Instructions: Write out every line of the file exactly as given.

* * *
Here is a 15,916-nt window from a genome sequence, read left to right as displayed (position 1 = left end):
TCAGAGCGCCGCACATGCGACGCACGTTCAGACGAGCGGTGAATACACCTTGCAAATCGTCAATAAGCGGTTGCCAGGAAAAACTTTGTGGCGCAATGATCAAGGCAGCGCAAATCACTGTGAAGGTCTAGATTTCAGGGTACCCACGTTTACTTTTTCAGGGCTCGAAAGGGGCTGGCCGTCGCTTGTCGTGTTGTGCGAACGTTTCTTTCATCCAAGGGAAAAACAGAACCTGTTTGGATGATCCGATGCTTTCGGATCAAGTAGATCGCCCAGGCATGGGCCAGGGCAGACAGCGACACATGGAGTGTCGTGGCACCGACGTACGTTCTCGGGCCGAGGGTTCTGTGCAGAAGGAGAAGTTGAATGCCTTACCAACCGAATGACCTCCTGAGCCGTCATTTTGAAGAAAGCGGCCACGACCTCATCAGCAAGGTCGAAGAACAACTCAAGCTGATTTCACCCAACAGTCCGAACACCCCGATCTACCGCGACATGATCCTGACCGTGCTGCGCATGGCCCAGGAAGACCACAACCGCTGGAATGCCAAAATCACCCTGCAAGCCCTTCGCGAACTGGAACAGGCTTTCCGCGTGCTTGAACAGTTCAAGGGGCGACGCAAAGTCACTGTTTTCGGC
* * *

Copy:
Here is a 15,916-nt window from a genome sequence, read left to right as displayed (position 1 = left end):
TCAGAGCGCCGCACATGCGACGCACGTTCAGACGAGCGGTGAATACACCTTGCAAATCGTCAATAAGCGGTTGCCAGGAAAAACTTTGTGGCGCAATGATCAAGGCAGCGCAAATCACTGTGAAGGTCTAGATTTCAGGGTACCCACGTTTACTTTTTCAGGGCTCGAAAGGGGCTGGCCGTCGCTTGTCGTGTTGTGCGAACGTTTCTTTCATCCAAGGGAAAAACAGAACCTGTTTGGATGATCCGATGCTTTCGGATCAAGTAGATCGCCCAGGCATGGGCCAGGGCAGACAGCGACACATGGAGTGTCGTGGCACCGACGTACGTTCTCGGGCCGAGGGTTCTGTGCAGAAGGAGAAGTTGAATGCCTTACCAACCGAATGACCTCCTGAGCCGTCATTTTGAAGAAAGCGGCCACGACCTCATCAGCAAGGTCGAAGAACAACTCAAGCTGATTTCACCCAACAGTCCGAACACCCCGATCTACCGCGACATGATCCTGACCGTGCTGCGCATGGCCCAGGAAGACCACAACCGCTGGAATGCCAAAATCACCCTGCAAGCCCTTCGCGAACTGGAACAGGCTTTCCGCGTGCTTGAACAGTTCAAGGGGCGACGCAAAGTCACTGTTTTCGGC